Singer-songwriter Chase Waller was born in Savannah, Georgia but made the trip northwest to Chattanooga, Tennessee after he graduated from college. He subsequently got a job teaching high school English and History at a private boarding school, but music still seemed to direct his steps to a certain degree. His alias of El Rocko was created in college as a way for him to channel his rhythmic urges into an expansive and complicated musical perspective. Drawing inspiration from bands like Built to Spill, Radiohead and Duster, his work was laced with ragged guitar lines and dreamy soundscapes, the result of building spaces where influence and experience could meet and ricochet off one another in unpredictable ways.
He continued to perform as El Rocko once he had settled into Chattanooga, finding time to perform at school festivals and various local venues while developing connections and finding friends within the Scenic City’s independent music scene. Recently signed to Yellow Racket Records, he is looking to release his debut full-length record later this year. Blending the alt-rock tendencies of some of his heroes within a more theatrically-minded ‘80s pop-rock environment, he’s found the perfect balance between synth-washed melodies and a more muscular indie rock aesthetic.
On his debut single, “Half the Day,” Waller molds elements of dream pop, acoustic pop and ‘80s synth-rock into a unique and mesmerizing whir of miles-long melodies and catchy sounds that are definitely going to get stuck in your head for days. The song details the decline and dissolution of a relationship, one where this process of dismantlement occurs over a matter of hours. His lilting delivery subtly masks the ache and sorrow welling up from within the music, allowing us to become enamored with these sounds before revealing the pain fueling their reality.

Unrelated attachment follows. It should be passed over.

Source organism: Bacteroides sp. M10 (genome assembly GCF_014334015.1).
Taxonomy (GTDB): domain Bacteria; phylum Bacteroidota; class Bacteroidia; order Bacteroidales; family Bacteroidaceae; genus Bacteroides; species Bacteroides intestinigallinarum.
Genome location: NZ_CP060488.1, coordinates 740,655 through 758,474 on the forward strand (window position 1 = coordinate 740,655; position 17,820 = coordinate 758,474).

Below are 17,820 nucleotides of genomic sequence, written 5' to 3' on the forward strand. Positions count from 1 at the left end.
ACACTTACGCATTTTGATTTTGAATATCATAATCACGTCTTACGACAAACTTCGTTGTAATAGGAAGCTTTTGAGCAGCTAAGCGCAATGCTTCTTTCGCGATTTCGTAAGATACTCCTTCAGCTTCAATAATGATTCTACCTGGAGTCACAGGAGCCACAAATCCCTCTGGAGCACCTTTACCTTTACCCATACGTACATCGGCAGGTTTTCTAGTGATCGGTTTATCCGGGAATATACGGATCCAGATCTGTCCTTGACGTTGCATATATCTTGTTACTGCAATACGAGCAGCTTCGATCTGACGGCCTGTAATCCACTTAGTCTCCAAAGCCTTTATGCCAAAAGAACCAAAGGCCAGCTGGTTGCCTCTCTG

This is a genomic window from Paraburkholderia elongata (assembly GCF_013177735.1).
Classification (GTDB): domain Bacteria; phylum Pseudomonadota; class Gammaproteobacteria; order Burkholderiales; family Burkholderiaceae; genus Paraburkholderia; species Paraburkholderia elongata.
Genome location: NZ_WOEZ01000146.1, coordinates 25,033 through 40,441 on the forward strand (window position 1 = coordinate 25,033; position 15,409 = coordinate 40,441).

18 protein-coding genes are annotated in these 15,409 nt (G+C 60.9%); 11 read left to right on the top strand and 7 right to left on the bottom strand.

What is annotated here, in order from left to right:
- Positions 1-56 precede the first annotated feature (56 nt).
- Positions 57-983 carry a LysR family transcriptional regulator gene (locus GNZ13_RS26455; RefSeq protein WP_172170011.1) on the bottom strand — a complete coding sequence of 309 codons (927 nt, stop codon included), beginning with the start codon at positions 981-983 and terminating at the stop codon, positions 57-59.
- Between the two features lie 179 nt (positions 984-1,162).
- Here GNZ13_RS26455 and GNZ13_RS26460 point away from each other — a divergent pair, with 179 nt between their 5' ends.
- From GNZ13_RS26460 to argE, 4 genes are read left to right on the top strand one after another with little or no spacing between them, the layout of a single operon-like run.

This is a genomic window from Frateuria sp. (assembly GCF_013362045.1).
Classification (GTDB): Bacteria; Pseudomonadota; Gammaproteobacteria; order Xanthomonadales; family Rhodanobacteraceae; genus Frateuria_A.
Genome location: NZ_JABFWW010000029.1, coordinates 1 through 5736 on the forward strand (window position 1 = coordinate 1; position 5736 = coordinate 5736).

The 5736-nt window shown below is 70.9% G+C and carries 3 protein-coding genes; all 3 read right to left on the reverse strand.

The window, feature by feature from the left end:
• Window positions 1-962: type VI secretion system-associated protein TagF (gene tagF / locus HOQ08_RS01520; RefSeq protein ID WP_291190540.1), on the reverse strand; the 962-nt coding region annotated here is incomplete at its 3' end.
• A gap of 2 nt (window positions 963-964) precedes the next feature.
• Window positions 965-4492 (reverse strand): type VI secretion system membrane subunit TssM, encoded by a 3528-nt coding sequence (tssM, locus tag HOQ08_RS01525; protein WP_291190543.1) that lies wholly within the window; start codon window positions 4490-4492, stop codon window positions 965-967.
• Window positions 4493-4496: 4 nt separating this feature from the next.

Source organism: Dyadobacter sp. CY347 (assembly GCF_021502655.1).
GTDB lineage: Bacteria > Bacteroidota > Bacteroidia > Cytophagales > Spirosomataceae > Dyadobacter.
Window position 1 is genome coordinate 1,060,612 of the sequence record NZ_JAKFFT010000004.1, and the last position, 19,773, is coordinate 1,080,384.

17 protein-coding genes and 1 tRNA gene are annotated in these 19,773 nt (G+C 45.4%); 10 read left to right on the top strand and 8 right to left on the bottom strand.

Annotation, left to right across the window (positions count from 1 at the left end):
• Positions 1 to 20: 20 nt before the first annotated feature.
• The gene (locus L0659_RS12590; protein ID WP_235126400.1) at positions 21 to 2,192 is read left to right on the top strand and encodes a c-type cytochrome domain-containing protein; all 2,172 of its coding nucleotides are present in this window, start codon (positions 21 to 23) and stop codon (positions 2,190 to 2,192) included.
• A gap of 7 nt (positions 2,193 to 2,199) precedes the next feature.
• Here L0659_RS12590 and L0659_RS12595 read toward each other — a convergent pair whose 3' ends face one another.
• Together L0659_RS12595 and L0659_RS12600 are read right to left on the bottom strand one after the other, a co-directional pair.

“I was thinking about all the relationships I have been in that seemed to end abruptly,” Waller explains. “Even if it had been building up under the surface for months, I often felt like it took less than a day for everything to fall apart.”
The track itself possesses that same undercurrent of volatility, a kind of capricious rhythmic counterpart to the desperation found in its lyrics. For all its gauzy surroundings, the song presents a specific collection of influences, which highlights Waller’s fierce allegiance to blurred genres. From its somewhat rough-hewn guitar riffs to its acoustic strums and plinking synths, “Half the Day” is both homage and radical adaptation — and a mesmerizing start for El Rocko and the inexplicably catchy pop-rock impulses which seem to pour from his heart and brain and body.